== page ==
Perhaps it's partly because we just don't want summer to end.
Twin Cities shoppers are expected to get started on back-to-school shopping later than their counterparts nationwide, according to a survey commissioned by Deloitte.
"Maybe we're not ready for school season," said Barb Renner, Minneapolis-based vice chairman and consumer products leader for Deloitte.
The delayed shopping trend is also a likely reflection that school doesn't generally start around the Twin Cities until after Labor Day, when some parts of the country are starting school as early as next week.
Regardless of when they start shopping, forecasters are expecting this to be a big back-to-school shopping season as families feel better about their finances and the economy. That's good news for retailers, some of whom have had a rough start to the year. After the holidays, back-to-school shopping is the biggest shopping period of the year for many companies such as Minneapolis-based Target Corp.
In the Deloitte survey, 29 percent of Twin Cities respondents said they planned to spend more on back-to-school shopping this year.
Combined back-to-school and college spending this year is forecast to reach $83.6 billion, a more than 10 percent increase from last year, according to the National Retail Federation. Back-to-college spending is expected to reach an all-time high while back-to-school spending is expected to reach its second highest level on record.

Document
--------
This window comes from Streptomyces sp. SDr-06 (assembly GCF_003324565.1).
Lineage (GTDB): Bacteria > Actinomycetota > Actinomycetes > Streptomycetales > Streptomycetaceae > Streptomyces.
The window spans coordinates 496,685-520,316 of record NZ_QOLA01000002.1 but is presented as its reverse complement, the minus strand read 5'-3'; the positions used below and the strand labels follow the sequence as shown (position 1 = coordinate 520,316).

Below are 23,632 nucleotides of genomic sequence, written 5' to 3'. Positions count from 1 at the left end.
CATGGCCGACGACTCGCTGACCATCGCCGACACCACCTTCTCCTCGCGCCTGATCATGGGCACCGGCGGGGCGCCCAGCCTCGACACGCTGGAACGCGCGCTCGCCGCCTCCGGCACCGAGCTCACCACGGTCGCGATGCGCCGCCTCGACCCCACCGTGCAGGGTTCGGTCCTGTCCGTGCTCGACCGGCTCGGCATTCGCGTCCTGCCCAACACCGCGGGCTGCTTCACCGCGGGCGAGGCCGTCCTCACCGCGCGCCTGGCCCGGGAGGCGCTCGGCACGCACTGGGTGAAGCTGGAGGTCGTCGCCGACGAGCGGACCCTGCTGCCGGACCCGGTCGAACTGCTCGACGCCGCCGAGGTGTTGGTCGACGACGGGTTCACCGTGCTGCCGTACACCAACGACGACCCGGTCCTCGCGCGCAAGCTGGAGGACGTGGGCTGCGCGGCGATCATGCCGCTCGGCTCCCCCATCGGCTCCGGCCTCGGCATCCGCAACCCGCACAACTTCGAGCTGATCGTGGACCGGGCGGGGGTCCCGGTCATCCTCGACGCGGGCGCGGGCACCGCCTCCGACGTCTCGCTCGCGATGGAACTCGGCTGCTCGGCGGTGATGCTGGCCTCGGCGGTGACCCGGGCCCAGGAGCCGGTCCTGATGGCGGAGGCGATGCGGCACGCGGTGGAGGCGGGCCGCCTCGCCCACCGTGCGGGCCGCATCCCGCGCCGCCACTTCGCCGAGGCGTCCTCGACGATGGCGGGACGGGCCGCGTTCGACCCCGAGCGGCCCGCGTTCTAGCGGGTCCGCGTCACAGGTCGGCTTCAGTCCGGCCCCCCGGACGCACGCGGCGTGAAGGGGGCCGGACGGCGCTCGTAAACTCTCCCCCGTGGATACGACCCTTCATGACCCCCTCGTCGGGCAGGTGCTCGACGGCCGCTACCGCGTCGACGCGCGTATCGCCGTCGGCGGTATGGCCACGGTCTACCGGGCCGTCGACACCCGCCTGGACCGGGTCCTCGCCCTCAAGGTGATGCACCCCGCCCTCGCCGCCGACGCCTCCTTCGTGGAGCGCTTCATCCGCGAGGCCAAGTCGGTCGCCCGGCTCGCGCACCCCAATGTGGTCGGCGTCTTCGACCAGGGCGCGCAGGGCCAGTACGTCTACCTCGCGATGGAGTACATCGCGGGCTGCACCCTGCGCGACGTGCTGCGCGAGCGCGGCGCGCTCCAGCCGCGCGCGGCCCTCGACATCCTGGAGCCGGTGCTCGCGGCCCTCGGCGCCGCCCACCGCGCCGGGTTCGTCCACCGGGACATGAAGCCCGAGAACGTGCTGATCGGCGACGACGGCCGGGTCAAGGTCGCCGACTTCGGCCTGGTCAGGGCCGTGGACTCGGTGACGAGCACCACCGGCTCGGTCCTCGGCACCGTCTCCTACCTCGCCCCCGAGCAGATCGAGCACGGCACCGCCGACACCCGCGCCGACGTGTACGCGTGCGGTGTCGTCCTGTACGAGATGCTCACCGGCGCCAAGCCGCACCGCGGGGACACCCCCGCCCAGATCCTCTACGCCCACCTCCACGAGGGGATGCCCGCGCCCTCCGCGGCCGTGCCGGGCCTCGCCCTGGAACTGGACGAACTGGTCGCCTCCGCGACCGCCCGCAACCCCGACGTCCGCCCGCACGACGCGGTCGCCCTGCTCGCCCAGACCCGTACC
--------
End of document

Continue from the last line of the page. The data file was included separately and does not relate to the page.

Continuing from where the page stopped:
"Families are now in a state of mind where they feel a lot more confident about the economy," NRF President and CEO Matthew Shay said in a statement. "With stronger employment levels and a continued increase in wages, consumers are spending more and we are optimistic that they will continue to do so throughout the rest of the year."
While 37 percent of families nationwide planned to do most of their shopping for notebooks, pencils and backpacks in July, only about 23 percent of the respondents in the Twin Cities said they planned to do so then in the Deloitte survey. Seventy-five percent of those in the Twin Cities, compared to 58 percent nationwide, said they will wait until August to do their back-to-school shopping.
For Twin Cities shoppers, being procrastinators seems to pay off by being a bit easier on the pocketbook.
"The study overall showed that people who start earlier spend more," said Renner, adding that they spread their shopping over a longer period of time.
Twin Cities shoppers are expected to be a bit more frugal with their spending, planning to spend $492, or slightly less than the nationwide average of $501, according to Deloitte's survey. Shoppers in the South were expected to spend the most with an average spend of $554. Those in the West were the lowest with $455.
The lower average spent is also a reflection that Twin Cities shoppers said they would spend less on technology this year than survey respondents elsewhere in the country. The survey didn't delve into reasons why, but Renner noted that it could be because some families have already made such purchases in the past.
While online shopping is becoming more popular, the Deloitte survey showed that shoppers still prefer to go to stores to do most of their back-to-school shopping. Almost twice as many shoppers said they planned to shop at a physical store vs. an online-only site.
The Deloitte survey of 1,200 consumers nationwide included about 400 in the Minneapolis-St. Paul area.